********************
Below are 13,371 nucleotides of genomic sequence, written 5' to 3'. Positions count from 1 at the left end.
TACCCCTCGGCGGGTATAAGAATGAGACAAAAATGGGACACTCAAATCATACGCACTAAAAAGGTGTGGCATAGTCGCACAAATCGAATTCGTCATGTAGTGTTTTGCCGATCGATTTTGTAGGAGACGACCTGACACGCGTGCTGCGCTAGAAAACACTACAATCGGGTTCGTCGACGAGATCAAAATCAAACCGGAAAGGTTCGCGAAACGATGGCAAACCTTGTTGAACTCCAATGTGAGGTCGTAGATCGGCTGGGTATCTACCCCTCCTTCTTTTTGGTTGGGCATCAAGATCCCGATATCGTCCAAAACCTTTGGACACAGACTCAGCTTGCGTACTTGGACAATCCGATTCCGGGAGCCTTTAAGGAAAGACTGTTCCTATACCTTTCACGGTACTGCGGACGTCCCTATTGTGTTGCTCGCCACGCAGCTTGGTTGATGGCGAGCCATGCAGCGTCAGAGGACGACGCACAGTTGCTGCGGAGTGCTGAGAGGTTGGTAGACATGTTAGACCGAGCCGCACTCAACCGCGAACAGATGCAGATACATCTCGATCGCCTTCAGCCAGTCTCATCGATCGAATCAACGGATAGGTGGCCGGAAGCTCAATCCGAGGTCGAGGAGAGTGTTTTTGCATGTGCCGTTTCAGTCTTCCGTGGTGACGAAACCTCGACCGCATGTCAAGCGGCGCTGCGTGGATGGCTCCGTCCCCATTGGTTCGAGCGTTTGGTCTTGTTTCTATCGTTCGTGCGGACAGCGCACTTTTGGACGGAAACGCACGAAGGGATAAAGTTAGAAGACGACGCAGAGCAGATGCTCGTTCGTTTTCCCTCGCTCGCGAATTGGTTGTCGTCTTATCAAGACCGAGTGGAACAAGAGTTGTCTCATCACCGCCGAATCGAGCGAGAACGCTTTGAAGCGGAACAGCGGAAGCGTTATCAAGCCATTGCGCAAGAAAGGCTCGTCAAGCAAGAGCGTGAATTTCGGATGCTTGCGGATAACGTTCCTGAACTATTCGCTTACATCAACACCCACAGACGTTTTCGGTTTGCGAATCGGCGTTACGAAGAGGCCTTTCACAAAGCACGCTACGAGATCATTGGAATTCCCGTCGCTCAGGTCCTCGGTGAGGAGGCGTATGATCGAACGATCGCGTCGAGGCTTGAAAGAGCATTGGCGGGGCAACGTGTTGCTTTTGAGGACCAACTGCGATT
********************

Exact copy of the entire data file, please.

Below are 13,371 nucleotides of genomic sequence, written 5' to 3'. Positions count from 1 at the left end.
TACCCCTCGGCGGGTATAAGAATGAGACAAAAATGGGACACTCAAATCATACGCACTAAAAAGGTGTGGCATAGTCGCACAAATCGAATTCGTCATGTAGTGTTTTGCCGATCGATTTTGTAGGAGACGACCTGACACGCGTGCTGCGCTAGAAAACACTACAATCGGGTTCGTCGACGAGATCAAAATCAAACCGGAAAGGTTCGCGAAACGATGGCAAACCTTGTTGAACTCCAATGTGAGGTCGTAGATCGGCTGGGTATCTACCCCTCCTTCTTTTTGGTTGGGCATCAAGATCCCGATATCGTCCAAAACCTTTGGACACAGACTCAGCTTGCGTACTTGGACAATCCGATTCCGGGAGCCTTTAAGGAAAGACTGTTCCTATACCTTTCACGGTACTGCGGACGTCCCTATTGTGTTGCTCGCCACGCAGCTTGGTTGATGGCGAGCCATGCAGCGTCAGAGGACGACGCACAGTTGCTGCGGAGTGCTGAGAGGTTGGTAGACATGTTAGACCGAGCCGCACTCAACCGCGAACAGATGCAGATACATCTCGATCGCCTTCAGCCAGTCTCATCGATCGAATCAACGGATAGGTGGCCGGAAGCTCAATCCGAGGTCGAGGAGAGTGTTTTTGCATGTGCCGTTTCAGTCTTCCGTGGTGACGAAACCTCGACCGCATGTCAAGCGGCGCTGCGTGGATGGCTCCGTCCCCATTGGTTCGAGCGTTTGGTCTTGTTTCTATCGTTCGTGCGGACAGCGCACTTTTGGACGGAAACGCACGAAGGGATAAAGTTAGAAGACGACGCAGAGCAGATGCTCGTTCGTTTTCCCTCGCTCGCGAATTGGTTGTCGTCTTATCAAGACCGAGTGGAACAAGAGTTGTCTCATCACCGCCGAATCGAGCGAGAACGCTTTGAAGCGGAACAGCGGAAGCGTTATCAAGCCATTGCGCAAGAAAGGCTCGTCAAGCAAGAGCGTGAATTTCGGATGCTTGCGGATAACGTTCCTGAACTATTCGCTTACATCAACACCCACAGACGTTTTCGGTTTGCGAATCGGCGTTACGAAGAGGCCTTTCACAAAGCACGCTACGAGATCATTGGAATTCCCGTCGCTCAGGTCCTCGGTGAGGAGGCGTATGATCGAACGATCGCGTCGAGGCTTGAAAGAGCATTGGCGGGGCAACGTGTTGCTTTTGAGGACCAACTGCGATT